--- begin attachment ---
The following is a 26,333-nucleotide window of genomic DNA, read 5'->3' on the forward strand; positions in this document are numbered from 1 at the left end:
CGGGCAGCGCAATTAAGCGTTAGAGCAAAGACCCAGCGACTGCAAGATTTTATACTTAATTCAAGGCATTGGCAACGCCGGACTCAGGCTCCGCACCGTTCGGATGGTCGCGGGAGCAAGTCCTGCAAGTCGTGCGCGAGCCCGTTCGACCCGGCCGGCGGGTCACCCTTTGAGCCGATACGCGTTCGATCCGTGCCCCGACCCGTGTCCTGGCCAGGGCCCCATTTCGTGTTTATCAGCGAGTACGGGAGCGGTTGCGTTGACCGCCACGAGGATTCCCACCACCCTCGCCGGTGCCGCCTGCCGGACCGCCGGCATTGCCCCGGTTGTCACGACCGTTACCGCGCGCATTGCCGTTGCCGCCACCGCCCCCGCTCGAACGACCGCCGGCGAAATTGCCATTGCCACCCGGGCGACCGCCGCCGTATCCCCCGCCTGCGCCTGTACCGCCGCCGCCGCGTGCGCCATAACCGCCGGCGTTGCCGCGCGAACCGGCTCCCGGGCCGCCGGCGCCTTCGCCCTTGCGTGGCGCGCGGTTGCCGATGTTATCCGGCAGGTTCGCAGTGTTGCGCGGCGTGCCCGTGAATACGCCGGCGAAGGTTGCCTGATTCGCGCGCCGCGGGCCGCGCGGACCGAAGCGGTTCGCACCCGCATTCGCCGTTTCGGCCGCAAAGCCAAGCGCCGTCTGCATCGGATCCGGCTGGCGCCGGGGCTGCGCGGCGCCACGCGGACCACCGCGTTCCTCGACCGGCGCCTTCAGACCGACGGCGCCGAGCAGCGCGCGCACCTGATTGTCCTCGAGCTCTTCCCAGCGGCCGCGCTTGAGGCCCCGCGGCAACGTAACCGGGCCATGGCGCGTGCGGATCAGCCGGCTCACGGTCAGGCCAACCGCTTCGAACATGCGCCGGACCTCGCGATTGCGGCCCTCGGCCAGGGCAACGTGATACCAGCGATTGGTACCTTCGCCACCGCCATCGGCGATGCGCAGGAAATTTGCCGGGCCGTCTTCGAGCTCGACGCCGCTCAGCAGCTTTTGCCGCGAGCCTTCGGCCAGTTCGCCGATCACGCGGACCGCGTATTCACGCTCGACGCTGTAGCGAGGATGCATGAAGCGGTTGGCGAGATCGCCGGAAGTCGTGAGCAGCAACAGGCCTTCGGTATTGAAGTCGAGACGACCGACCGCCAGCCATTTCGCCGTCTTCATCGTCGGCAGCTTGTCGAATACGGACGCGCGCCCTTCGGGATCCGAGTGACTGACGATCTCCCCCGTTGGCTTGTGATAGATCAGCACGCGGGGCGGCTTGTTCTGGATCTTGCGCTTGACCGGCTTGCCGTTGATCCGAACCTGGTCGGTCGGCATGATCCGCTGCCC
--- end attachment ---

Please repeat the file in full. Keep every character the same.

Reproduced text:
The following is a 26,333-nucleotide window of genomic DNA, read 5'->3' on the forward strand; positions in this document are numbered from 1 at the left end:
CGGGCAGCGCAATTAAGCGTTAGAGCAAAGACCCAGCGACTGCAAGATTTTATACTTAATTCAAGGCATTGGCAACGCCGGACTCAGGCTCCGCACCGTTCGGATGGTCGCGGGAGCAAGTCCTGCAAGTCGTGCGCGAGCCCGTTCGACCCGGCCGGCGGGTCACCCTTTGAGCCGATACGCGTTCGATCCGTGCCCCGACCCGTGTCCTGGCCAGGGCCCCATTTCGTGTTTATCAGCGAGTACGGGAGCGGTTGCGTTGACCGCCACGAGGATTCCCACCACCCTCGCCGGTGCCGCCTGCCGGACCGCCGGCATTGCCCCGGTTGTCACGACCGTTACCGCGCGCATTGCCGTTGCCGCCACCGCCCCCGCTCGAACGACCGCCGGCGAAATTGCCATTGCCACCCGGGCGACCGCCGCCGTATCCCCCGCCTGCGCCTGTACCGCCGCCGCCGCGTGCGCCATAACCGCCGGCGTTGCCGCGCGAACCGGCTCCCGGGCCGCCGGCGCCTTCGCCCTTGCGTGGCGCGCGGTTGCCGATGTTATCCGGCAGGTTCGCAGTGTTGCGCGGCGTGCCCGTGAATACGCCGGCGAAGGTTGCCTGATTCGCGCGCCGCGGGCCGCGCGGACCGAAGCGGTTCGCACCCGCATTCGCCGTTTCGGCCGCAAAGCCAAGCGCCGTCTGCATCGGATCCGGCTGGCGCCGGGGCTGCGCGGCGCCACGCGGACCACCGCGTTCCTCGACCGGCGCCTTCAGACCGACGGCGCCGAGCAGCGCGCGCACCTGATTGTCCTCGAGCTCTTCCCAGCGGCCGCGCTTGAGGCCCCGCGGCAACGTAACCGGGCCATGGCGCGTGCGGATCAGCCGGCTCACGGTCAGGCCAACCGCTTCGAACATGCGCCGGACCTCGCGATTGCGGCCCTCGGCCAGGGCAACGTGATACCAGCGATTGGTACCTTCGCCACCGCCATCGGCGATGCGCAGGAAATTTGCCGGGCCGTCTTCGAGCTCGACGCCGCTCAGCAGCTTTTGCCGCGAGCCTTCGGCCAGTTCGCCGATCACGCGGACCGCGTATTCACGCTCGACGCTGTAGCGAGGATGCATGAAGCGGTTGGCGAGATCGCCGGAAGTCGTGAGCAGCAACAGGCCTTCGGTATTGAAGTCGAGACGACCGACCGCCAGCCATTTCGCCGTCTTCATCGTCGGCAGCTTGTCGAATACGGACGCGCGCCCTTCGGGATCCGAGTGACTGACGATCTCCCCCGTTGGCTTGTGATAGATCAGCACGCGGGGCGGCTTGTTCTGGATCTTGCGCTTGACCGGCTTGCCGTTGATCCGAACCTGGTCGGTCGGCATGATCCGCTGCCC